My 2 and a half years old Mac Pro 8 cores was running quite slowly and re-booted randomly, so I decided to reset the PMU or whatever it´s called by pressing that little grey button on the mainboard.
For a week or two, everything was fine, but today suddenly I just couldn´t start it with my user account: after entering my password, a blue screen appeared and I heard the disks working, but then returned to the username/password screen. I tried to use the guest user account and other account with administrator privileges, and they worked for a few minutes, although the machine was slow and finally it froze. I could move the cursor around the screen, but nothing else.
I managed to check the start-up disk with the disk utility , and it said it was OK. I tried to start-up in safe mode and it didn´t help. What else can I do? Run the hardware test with the OS disc?
Fresh OS reinstall?----> And if I do a fresh reintall of the OS, am I going to keep everything I have in a RAID 0 set of disks?
Thanks a lot for your answers.
Sounds like your boot drive is failing, if your RAID 0 is the boot, then you know the risks involved with running RAID 0 for anything.
If the RAID 0 is data, then simply get a new boot hard drive and install 10.5 on it or restore from a clone, leave the data RAID 0 alone, it will report to the new boot drive it's a set. Backup, backup, backup.
BTW, if it's a Intel Mac, you really shoudl be on 10.6.8, it's faster, more secure and a heck of a lot cooler than 10.5 (10.7 not so cool)
Hi, thanks for the answer.
The system drive is NOT RAID 0, so that should not be a problem. But the Disk Utility and the Hardware Test can´t find any problem with the system drive, so, may I assume that the disk is affirmatively, possitively OK, or maybe Disk Utility and Hardware Test are useless and haven´t got a clue?
BTW, I´ve heard that 10.6 had a few problems with FCP. Don´t know if they have fixed them.
Disk Utility and 10.5, no.
Workng with it as is, no.
Not having a working clone to restore from...
:An SMC Reset, no, and 2008 not sure it had a botton, but wouldn't help.
The failure to boot Safe Mode says you, not Apple, need to just build or rebuild and maybe zero out, a new drive - leave as is what you have.
Even though the data array can stay, it too should have multiple backups and cloned.
Not finding a problem, no, just means those tests have limitations.
And there mat be things beyond a clean OS that factor in why it was sluggish, slow and not running normal.
may I assume that the disk is affirmatively, possitively OK
Disk Utility "Repair Disk" checks the integrity and consistency of the Directory, the "index" of what file is in what blocks on the drive. The entire rest of the drive could be non-functioning garbage and if the directory is OK, it would say, "no problems found".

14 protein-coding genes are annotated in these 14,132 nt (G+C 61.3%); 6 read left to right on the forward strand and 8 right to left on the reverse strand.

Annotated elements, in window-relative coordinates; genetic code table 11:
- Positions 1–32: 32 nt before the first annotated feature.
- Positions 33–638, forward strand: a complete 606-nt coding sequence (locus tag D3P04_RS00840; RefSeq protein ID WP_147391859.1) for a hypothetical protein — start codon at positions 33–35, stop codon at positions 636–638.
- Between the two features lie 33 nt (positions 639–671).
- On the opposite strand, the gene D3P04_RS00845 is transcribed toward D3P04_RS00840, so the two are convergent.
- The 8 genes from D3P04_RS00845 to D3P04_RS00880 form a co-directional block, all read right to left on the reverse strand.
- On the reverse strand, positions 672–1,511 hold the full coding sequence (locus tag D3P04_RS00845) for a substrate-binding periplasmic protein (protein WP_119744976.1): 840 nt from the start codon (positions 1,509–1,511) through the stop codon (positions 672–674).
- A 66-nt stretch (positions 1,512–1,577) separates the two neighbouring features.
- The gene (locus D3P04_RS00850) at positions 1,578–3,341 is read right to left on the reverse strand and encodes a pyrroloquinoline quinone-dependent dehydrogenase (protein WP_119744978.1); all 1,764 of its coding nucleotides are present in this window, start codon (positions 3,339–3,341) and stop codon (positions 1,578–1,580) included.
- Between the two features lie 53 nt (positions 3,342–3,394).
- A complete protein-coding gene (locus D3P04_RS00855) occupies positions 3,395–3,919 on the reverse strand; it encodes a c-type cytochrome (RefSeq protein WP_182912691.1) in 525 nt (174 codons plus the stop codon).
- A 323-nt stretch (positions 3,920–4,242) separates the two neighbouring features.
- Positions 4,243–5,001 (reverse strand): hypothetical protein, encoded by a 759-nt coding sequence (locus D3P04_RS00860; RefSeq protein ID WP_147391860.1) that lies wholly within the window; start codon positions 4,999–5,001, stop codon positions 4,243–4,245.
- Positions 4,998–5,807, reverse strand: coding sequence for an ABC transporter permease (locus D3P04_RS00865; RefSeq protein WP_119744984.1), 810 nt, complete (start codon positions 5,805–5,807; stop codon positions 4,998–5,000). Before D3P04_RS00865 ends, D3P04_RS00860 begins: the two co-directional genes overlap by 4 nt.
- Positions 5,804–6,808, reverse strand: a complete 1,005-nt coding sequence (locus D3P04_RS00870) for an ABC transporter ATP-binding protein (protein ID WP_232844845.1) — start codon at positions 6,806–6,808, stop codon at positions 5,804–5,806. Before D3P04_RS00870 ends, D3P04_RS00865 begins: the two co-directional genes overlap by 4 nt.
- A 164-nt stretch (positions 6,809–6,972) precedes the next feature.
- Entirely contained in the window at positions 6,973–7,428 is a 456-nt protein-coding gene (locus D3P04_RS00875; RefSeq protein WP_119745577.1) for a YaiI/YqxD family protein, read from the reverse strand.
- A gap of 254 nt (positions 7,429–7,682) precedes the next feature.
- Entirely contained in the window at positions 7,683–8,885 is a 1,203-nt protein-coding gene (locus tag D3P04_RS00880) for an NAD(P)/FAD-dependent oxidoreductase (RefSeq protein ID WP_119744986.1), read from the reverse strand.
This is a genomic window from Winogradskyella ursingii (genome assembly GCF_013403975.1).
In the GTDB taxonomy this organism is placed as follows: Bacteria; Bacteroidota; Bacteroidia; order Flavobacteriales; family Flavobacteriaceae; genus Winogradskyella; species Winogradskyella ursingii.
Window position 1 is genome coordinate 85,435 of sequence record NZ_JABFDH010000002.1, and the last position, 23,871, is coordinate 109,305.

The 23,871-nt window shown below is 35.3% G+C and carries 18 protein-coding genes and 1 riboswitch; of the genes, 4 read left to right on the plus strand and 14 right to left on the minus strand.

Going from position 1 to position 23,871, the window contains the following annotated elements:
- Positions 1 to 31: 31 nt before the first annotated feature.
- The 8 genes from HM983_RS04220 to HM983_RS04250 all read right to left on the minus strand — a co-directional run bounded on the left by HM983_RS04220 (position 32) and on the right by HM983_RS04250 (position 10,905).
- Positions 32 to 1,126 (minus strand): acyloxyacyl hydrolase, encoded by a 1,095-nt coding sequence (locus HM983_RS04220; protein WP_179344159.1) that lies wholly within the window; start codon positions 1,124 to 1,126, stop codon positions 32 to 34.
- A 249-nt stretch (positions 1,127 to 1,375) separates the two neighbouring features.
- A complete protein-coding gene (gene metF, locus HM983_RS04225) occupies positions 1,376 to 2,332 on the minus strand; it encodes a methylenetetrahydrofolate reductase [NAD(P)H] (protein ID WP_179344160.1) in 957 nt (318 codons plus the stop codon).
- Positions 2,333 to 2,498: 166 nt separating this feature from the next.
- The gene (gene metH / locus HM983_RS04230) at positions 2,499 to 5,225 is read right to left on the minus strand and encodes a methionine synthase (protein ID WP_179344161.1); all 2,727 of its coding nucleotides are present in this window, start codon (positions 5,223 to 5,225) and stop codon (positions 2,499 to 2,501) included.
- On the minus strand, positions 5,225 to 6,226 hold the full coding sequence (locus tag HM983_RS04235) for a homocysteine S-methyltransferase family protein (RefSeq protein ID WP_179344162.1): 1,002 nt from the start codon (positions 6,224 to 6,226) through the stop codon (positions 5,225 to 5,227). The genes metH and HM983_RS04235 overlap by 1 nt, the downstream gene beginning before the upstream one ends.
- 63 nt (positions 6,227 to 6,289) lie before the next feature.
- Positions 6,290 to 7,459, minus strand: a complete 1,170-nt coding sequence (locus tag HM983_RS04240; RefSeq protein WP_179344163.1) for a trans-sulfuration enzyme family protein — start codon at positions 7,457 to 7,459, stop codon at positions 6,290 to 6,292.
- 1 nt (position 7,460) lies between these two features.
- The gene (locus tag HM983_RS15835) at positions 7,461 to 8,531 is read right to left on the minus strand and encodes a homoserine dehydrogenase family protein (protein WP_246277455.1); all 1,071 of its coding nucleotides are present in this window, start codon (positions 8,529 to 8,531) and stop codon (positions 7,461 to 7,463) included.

As a drive ages, sometimes sectors develop problems, and incur re-trys when being read. If this gets bad enough, it will slow your Mac down. Sometimes this is reflected in the SMART status for the drive mechanism shown in Disk Utility (in the lower right when the Make & Model is selected), but often it is not.
A drive with a lot of data errors that cause re-trys can sometimes be "perked up" by re-writing all the blocks with zeroes. The drive mechanism will substitute spare blocks when this is done. But many suggest that a drive with read errors should be put into "light duty" service, such as backups, and eventually retired.
Tech Tool Pro has a "Surface Scan" function that exhaustively reads every block looking for read errors. Drive Genius has a similar feature. I expect there are othrs as well.
Disk Warrior finds more read errors and "Drive not responding" errors than Disk Utility, but does not do an exhaustive check.
TTPro though even though it does find weak or soft and bad sectors doesn't DO anything with them, whereas SMART Utility, a vendor's own, will. And Zero-all I call a blessing and prayer that it will. Micromat's own comment was that 7-way write was more reliable. My experience: even 7-way was not as helpful iwth a new WD drive but WD Lifeguard worked and drive has now had 4 yrs good use.
Hatter, you are quite right that those Utilities i mentioned do not FIX those errors. Their only use (in my opinion) is to diagnose WHETHER Bad Blocks were an issue on a particular drive. I have used them occasionally to determine whether slowdowns were caused by Bad Blocks, or whether I needed to be looking for other reasons.
that is why I like what SoftRAID has done by putting in a background media check - it always was more accurate to alert the user that there were I/O errors or 'weak' sectors - how many retries before a sector is mapped out? it isn't black and white.
The Google study that showed that using spares and diminished number of spares left was leading sign of drive failure could be impending.